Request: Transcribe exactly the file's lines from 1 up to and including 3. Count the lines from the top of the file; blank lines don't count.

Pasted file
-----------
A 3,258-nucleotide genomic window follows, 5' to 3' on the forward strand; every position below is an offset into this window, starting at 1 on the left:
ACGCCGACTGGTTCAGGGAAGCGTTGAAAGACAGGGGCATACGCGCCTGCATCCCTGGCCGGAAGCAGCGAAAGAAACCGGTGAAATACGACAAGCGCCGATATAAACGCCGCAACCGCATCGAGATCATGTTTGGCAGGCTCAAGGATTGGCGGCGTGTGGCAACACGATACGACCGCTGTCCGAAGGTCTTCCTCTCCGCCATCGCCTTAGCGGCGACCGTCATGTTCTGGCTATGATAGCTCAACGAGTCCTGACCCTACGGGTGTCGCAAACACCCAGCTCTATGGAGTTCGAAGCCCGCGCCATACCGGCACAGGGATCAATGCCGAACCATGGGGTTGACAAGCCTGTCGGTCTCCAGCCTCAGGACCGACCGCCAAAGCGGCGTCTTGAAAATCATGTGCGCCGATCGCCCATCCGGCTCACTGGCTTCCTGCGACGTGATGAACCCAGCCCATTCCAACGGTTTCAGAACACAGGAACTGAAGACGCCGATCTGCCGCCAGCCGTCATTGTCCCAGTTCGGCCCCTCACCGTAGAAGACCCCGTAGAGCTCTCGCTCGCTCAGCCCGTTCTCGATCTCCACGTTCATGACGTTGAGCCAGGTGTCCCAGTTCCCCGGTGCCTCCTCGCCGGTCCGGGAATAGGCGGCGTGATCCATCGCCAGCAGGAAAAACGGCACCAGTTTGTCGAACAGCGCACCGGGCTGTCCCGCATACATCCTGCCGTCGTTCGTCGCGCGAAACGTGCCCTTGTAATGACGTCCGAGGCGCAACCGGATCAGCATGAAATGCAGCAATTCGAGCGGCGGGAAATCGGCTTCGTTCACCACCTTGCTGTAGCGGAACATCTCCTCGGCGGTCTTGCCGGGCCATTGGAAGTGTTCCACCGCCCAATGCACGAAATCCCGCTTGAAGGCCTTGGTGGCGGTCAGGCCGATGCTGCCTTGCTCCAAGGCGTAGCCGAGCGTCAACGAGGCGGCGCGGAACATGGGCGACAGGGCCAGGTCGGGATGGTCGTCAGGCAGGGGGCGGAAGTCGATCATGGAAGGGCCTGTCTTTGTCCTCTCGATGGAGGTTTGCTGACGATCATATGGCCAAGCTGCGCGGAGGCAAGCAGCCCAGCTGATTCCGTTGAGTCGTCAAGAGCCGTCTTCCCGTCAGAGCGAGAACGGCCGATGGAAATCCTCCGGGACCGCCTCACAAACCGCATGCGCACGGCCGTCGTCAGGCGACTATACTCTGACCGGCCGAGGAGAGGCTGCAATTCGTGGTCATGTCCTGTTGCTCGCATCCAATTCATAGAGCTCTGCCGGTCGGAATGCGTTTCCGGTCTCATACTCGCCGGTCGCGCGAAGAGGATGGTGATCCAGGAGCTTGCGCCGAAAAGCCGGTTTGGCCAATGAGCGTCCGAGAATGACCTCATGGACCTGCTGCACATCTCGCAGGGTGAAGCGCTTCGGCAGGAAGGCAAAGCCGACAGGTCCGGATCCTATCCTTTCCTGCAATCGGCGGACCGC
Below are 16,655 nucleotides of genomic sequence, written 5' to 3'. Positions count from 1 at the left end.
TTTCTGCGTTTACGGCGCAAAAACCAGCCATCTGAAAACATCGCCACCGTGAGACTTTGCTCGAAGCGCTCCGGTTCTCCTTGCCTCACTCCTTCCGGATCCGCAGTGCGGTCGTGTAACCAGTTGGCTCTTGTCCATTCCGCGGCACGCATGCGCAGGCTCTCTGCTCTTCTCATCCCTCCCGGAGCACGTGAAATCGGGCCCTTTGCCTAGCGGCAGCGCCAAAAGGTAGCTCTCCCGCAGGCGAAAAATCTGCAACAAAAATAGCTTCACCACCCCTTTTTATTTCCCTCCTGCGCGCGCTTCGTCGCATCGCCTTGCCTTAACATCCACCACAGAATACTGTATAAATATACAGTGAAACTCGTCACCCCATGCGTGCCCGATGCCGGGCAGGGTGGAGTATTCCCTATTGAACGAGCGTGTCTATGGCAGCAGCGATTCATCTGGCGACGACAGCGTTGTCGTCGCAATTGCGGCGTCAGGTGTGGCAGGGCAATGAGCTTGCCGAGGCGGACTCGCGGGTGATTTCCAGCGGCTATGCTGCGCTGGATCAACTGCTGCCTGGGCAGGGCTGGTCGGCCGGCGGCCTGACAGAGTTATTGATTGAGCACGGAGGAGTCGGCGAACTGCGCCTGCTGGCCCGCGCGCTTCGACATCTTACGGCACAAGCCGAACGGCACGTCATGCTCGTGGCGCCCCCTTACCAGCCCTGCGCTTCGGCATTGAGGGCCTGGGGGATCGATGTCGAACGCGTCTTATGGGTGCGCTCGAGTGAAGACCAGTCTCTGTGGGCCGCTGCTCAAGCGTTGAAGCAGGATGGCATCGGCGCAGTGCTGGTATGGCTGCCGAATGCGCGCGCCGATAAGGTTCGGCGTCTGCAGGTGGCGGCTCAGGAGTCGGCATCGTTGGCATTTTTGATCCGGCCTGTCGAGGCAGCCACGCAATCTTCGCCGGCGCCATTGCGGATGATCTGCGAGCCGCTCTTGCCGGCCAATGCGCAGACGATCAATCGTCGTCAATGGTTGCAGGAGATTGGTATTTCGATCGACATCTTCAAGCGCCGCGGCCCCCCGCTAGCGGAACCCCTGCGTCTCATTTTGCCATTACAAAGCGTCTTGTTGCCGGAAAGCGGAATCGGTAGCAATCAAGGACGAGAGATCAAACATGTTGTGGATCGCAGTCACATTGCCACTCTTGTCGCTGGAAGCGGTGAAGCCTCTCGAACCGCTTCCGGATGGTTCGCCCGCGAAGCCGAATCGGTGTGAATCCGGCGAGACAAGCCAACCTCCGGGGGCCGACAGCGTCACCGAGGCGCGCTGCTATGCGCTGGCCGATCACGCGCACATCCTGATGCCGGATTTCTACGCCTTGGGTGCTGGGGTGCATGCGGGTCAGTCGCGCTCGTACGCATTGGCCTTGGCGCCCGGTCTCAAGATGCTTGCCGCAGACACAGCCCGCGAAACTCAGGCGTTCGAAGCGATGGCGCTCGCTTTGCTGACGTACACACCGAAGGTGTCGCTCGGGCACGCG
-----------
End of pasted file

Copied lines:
A 3,258-nucleotide genomic window follows, 5' to 3' on the forward strand; every position below is an offset into this window, starting at 1 on the left:
ACGCCGACTGGTTCAGGGAAGCGTTGAAAGACAGGGGCATACGCGCCTGCATCCCTGGCCGGAAGCAGCGAAAGAAACCGGTGAAATACGACAAGCGCCGATATAAACGCCGCAACCGCATCGAGATCATGTTTGGCAGGCTCAAGGATTGGCGGCGTGTGGCAACACGATACGACCGCTGTCCGAAGGTCTTCCTCTCCGCCATCGCCTTAGCGGCGACCGTCATGTTCTGGCTATGATAGCTCAACGAGTCCTGACCCTACGGGTGTCGCAAACACCCAGCTCTATGGAGTTCGAAGCCCGCGCCATACCGGCACAGGGATCAATGCCGAACCATGGGGTTGACAAGCCTGTCGGTCTCCAGCCTCAGGACCGACCGCCAAAGCGGCGTCTTGAAAATCATGTGCGCCGATCGCCCATCCGGCTCACTGGCTTCCTGCGACGTGATGAACCCAGCCCATTCCAACGGTTTCAGAACACAGGAACTGAAGACGCCGATCTGCCGCCAGCCGTCATTGTCCCAGTTCGGCCCCTCACCGTAGAAGACCCCGTAGAGCTCTCGCTCGCTCAGCCCGTTCTCGATCTCCACGTTCATGACGTTGAGCCAGGTGTCCCAGTTCCCCGGTGCCTCCTCGCCGGTCCGGGAATAGGCGGCGTGATCCATCGCCAGCAGGAAAAACGGCACCAGTTTGTCGAACAGCGCACCGGGCTGTCCCGCATACATCCTGCCGTCGTTCGTCGCGCGAAACGTGCCCTTGTAATGACGTCCGAGGCGCAACCGGATCAGCATGAAATGCAGCAATTCGAGCGGCGGGAAATCGGCTTCGTTCACCACCTTGCTGTAGCGGAACATCTCCTCGGCGGTCTTGCCGGGCCATTGGAAGTGTTCCACCGCCCAATGCACGAAATCCCGCTTGAAGGCCTTGGTGGCGGTCAGGCCGATGCTGCCTTGCTCCAAGGCGTAGCCGAGCGTCAACGAGGCGGCGCGGAACATGGGCGACAGGGCCAGGTCGGGATGGTCGTCAGGCAGGGGGCGGAAGTCGATCATGGAAGGGCCTGTCTTTGTCCTCTCGATGGAGGTTTGCTGACGATCATATGGCCAAGCTGCGCGGAGGCAAGCAGCCCAGCTGATTCCGTTGAGTCGTCAAGAGCCGTCTTCCCGTCAGAGCGAGAACGGCCGATGGAAATCCTCCGGGACCGCCTCACAAACCGCATGCGCACGGCCGTCGTCAGGCGACTATACTCTGACCGGCCGAGGAGAGGCTGCAATTCGTGGTCATGTCCTGTTGCTCGCATCCAATTCATAGAGCTCTGCCGGTCGGAATGCGTTTCCGGTCTCATACTCGCCGGTCGCGCGAAGAGGATGGTGATCCAGGAGCTTGCGCCGAAAAGCCGGTTTGGCCAATGAGCGTCCGAGAATGACCTCATGGACCTGCTGCACATCTCGCAGGGTGAAGCGCTTCGGCAGGAAGGCAAAGCCGACAGGTCCGGATCCTATCCTTTCCTGCAATCGGCGGACCGC
Below are 16,655 nucleotides of genomic sequence, written 5' to 3'. Positions count from 1 at the left end.